The main gallery space of “Americans,” a new long-term exhibit at the National Museum of the American Indian, has the immersive feel of Nam June Paik’s “Megatron/Matrix” at the Smithsonian Museum of American Art on F Street. Though it isn’t frenetic like Paik’s field of TVs, “Americans” is still mesmerizing, and has the same quality of making familiar objects appear strange.

“Americans” doesn’t read like a typical museum exhibit, and the feeling it leaves you with is quite different as well. This is due to the question that the exhibit poses, which museum director Kevin Gover shared in an exhibit preview before the public opening on January 18. 

“American Indian images, words and stories are all around. Why?”

The exhibit goes into the commonly referenced American Indian stories of Pocahontas, Little Big Horn, The Trail of Tears and Thanksgiving, but it’s the main gallery space that has the most palpable effect, and which so plainly encapsulates Gover’s words.

View from main gallery space.

Stand in the center of the main gallery space, and all around you will see how American Indian imagery is ubiquitous in American branding and how American Indian words are ubiquitous in American geography. You will see countless schools and spirits that take their imagery from American Indians, and there’s even a poster of Cher in an American Indian headdress.

Granted, many of the objects on display come from an older generation, but there are so many more which we encounter still, including Land O’Lakes butter, any number of sports teams (the Washington team chief among them), American Spirit cigarettes and, on the wall, there’s even a deactivated Tomahawk missile.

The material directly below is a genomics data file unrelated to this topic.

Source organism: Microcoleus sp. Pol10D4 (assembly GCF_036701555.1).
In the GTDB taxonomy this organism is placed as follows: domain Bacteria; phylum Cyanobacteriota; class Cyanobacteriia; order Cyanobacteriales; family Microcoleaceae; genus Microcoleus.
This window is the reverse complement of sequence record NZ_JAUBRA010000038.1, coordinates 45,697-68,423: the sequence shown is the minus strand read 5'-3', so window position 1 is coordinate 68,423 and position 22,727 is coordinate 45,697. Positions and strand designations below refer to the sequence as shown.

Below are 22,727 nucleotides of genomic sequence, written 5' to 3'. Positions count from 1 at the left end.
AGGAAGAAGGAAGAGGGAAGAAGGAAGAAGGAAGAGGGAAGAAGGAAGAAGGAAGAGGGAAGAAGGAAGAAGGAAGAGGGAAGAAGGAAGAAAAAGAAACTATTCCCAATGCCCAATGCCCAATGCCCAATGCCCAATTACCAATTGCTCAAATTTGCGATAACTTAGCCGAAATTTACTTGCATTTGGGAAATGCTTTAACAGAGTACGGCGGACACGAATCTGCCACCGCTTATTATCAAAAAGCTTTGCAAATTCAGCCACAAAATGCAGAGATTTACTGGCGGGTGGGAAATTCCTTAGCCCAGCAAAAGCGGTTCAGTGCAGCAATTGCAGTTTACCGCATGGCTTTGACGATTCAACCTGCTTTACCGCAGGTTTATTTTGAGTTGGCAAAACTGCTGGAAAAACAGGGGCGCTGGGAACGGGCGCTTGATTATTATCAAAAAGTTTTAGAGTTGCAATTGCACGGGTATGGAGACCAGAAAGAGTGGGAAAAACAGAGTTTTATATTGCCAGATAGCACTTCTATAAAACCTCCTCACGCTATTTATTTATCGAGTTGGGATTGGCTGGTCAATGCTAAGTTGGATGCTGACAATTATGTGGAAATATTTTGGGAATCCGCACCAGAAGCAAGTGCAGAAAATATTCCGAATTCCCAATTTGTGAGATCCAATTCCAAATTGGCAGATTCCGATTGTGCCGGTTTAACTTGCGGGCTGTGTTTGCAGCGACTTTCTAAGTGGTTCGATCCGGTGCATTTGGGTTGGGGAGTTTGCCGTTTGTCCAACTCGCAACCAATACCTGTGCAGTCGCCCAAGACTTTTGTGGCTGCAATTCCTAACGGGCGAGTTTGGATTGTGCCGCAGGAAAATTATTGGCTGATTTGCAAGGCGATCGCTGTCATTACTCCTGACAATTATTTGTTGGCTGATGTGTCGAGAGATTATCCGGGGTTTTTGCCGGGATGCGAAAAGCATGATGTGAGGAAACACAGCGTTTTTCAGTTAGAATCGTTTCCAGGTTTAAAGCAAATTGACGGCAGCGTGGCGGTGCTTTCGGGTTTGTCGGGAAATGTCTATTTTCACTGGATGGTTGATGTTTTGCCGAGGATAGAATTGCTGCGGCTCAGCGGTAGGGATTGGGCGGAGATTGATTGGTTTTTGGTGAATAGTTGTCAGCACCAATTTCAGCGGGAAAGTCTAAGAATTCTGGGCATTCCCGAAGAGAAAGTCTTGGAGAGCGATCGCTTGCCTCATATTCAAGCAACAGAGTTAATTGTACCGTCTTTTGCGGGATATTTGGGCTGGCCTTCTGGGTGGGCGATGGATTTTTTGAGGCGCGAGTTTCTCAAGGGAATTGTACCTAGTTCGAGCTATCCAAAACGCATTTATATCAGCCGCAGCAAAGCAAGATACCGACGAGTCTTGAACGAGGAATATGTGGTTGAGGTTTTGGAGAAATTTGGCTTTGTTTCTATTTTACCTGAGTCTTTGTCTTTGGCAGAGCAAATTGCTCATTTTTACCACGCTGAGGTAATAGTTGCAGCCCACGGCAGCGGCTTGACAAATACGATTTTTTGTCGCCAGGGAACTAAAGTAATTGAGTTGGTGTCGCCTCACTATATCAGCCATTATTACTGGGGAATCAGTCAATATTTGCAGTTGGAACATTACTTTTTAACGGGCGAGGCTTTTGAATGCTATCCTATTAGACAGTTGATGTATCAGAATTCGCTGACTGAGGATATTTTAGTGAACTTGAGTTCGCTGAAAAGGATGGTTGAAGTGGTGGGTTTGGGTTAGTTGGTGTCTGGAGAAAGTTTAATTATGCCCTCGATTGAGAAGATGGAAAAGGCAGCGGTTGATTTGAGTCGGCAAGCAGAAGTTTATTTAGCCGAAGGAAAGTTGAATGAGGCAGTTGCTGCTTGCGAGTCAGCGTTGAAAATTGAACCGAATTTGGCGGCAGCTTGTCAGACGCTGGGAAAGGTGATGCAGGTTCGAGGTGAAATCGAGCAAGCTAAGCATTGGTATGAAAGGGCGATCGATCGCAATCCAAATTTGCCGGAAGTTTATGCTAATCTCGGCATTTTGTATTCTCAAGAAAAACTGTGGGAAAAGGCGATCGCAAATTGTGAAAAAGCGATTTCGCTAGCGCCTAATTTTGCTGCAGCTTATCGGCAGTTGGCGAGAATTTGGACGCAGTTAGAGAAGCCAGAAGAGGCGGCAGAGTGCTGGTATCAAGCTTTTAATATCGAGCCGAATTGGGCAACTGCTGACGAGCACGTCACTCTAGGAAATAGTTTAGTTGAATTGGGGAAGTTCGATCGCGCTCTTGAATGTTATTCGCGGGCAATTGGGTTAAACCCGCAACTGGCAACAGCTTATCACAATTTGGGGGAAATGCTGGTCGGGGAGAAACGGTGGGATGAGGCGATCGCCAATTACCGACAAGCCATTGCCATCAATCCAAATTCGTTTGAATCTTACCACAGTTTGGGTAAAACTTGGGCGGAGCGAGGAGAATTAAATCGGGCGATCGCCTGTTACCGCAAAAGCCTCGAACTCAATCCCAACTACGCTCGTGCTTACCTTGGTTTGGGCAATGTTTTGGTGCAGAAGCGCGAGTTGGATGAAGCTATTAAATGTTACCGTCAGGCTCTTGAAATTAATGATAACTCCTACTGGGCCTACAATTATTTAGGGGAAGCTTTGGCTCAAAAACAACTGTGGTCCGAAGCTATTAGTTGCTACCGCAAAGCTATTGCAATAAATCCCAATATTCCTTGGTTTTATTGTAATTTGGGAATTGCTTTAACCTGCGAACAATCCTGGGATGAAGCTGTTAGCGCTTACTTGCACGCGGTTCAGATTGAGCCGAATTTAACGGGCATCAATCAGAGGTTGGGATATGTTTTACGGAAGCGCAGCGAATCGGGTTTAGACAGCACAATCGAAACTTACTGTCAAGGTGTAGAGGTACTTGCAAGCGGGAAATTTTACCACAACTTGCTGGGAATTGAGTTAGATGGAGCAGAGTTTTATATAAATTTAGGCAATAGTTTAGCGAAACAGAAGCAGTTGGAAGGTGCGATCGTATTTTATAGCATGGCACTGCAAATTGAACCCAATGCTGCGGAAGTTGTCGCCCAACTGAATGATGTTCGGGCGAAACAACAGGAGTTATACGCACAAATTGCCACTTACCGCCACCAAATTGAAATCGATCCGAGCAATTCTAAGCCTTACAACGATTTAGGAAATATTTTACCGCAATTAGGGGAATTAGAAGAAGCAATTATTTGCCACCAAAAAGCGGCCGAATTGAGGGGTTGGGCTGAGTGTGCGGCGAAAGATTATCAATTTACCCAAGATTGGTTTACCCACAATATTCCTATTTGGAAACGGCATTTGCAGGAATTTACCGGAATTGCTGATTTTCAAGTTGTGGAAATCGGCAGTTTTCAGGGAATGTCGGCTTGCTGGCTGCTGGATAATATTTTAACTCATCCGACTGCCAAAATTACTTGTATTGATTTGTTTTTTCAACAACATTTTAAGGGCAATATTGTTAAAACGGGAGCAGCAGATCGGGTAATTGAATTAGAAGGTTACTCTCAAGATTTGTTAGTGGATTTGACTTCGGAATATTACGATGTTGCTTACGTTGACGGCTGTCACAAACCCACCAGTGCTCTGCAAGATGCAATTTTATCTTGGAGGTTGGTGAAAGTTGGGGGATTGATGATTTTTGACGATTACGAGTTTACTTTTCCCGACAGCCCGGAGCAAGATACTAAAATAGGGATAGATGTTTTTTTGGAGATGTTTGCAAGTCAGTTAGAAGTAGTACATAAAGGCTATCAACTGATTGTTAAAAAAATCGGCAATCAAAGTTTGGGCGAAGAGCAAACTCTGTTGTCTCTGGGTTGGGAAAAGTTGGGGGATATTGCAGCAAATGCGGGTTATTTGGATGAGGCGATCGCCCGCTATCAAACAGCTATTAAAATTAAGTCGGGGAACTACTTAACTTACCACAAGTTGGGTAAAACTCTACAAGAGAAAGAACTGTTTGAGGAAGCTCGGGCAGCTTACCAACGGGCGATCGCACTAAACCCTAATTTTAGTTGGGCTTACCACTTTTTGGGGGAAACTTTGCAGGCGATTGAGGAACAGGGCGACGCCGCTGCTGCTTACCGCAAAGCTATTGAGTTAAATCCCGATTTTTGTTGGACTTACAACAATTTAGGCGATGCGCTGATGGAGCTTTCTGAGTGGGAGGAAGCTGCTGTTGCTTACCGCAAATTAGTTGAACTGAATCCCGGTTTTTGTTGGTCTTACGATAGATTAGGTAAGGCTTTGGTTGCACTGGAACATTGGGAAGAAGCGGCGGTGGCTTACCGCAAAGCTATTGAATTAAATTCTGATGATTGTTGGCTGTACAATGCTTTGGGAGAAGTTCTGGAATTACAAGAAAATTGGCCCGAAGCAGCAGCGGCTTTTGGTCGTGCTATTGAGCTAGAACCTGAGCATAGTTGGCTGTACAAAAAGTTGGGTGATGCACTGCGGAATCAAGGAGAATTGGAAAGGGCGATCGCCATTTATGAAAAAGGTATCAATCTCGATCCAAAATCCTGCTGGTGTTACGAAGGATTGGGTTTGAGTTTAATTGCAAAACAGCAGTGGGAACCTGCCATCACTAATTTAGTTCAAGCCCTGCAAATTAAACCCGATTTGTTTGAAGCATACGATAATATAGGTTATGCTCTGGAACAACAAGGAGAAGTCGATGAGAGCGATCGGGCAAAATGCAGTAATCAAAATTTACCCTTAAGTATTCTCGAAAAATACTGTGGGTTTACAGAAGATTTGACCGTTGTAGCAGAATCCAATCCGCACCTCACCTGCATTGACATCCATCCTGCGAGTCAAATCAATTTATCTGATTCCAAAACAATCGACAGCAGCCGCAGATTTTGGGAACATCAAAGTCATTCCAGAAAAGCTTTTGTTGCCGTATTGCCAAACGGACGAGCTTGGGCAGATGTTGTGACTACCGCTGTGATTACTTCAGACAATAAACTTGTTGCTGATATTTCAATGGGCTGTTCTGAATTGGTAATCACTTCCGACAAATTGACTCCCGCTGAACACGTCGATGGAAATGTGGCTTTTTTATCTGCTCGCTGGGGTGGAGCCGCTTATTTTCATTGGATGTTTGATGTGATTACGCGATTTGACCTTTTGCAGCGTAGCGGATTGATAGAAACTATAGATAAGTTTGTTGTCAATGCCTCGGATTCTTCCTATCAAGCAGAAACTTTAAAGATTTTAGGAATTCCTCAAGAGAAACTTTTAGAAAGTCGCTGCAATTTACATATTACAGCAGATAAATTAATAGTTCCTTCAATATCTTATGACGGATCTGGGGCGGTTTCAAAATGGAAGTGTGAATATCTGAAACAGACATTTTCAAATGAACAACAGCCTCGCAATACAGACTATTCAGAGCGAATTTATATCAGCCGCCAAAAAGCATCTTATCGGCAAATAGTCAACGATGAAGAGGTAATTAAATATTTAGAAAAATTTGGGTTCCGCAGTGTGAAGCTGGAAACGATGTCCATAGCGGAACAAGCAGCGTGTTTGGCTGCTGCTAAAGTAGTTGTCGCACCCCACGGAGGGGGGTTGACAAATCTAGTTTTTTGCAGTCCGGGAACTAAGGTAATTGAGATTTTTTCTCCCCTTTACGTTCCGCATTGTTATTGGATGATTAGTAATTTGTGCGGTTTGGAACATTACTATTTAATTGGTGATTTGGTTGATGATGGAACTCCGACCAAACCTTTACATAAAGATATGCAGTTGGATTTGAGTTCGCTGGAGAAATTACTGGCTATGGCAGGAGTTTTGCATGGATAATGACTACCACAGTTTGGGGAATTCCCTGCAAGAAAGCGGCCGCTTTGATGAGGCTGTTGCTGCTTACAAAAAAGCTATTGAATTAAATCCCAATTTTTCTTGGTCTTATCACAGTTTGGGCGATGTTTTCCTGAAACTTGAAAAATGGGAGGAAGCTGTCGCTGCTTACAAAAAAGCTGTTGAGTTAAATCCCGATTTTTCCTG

One Flew Over the Cuckoo's Nest plays at one end of the gallery

One Flew Over the Cuckoo’s Nest playing in the gallery

The side galleries that go into the aforementioned stories are very interesting and enlightening (e.g., did you know that John Smith was a fabulist and Pocahontas likely never saved his life in so dramatic a fashion, but that her marriage to John Rolfe still saved the life of the colony?) But it’s the main gallery space that is not to be missed.

The main gallery even made me reconsider my Hydro Flask canteen, which I was drinking from during the preview. There isn’t anything particularly American Indian about Hydro Flask, but it’s the Wyoming state sticker on my canteen that gave me pause.

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The sticker depicts a bison, and what is that bison but a synecdoche for American Indian imagery otherwise? Will I remove it? No, probably not. I have the sticker because it reminds me of a summer spent camping with friends in Wyoming and Utah, and that reason still stands. But I also won’t ever look at my canteen in a so “la vie en rose” way again.

“Americans” is on view every day from 10 a.m. – 5 p.m. Learn more about the exhibit here

National Museum of the American Indian: 4th Street and Independence Avenue in SW, DC; 202-633-1000; www.nmai.si.edu

"The last image of an american indian i saw was i looked in the mirror"

“The last image of an American Indian I saw was when I looked in the mirror.”

Pictured: Ophira Eisenberg/Photo: Andrew Boyle Photography
Pictured: Ophira Eisenberg/Photo: Andrew Boyle Photography

Radio Game Shows Offer Escape from Reality, the Nerdy (Read: DC) Way

Information overload. Saturated media market. Stimulus fatigue. Call it what you will, but especially over the past year, many readers and media consumers have felt varying degrees of stress associated with choosing where, when and how often to engage with news and information sources, including which outlets they “trust,” which they prefer and which they feel comfortable supporting.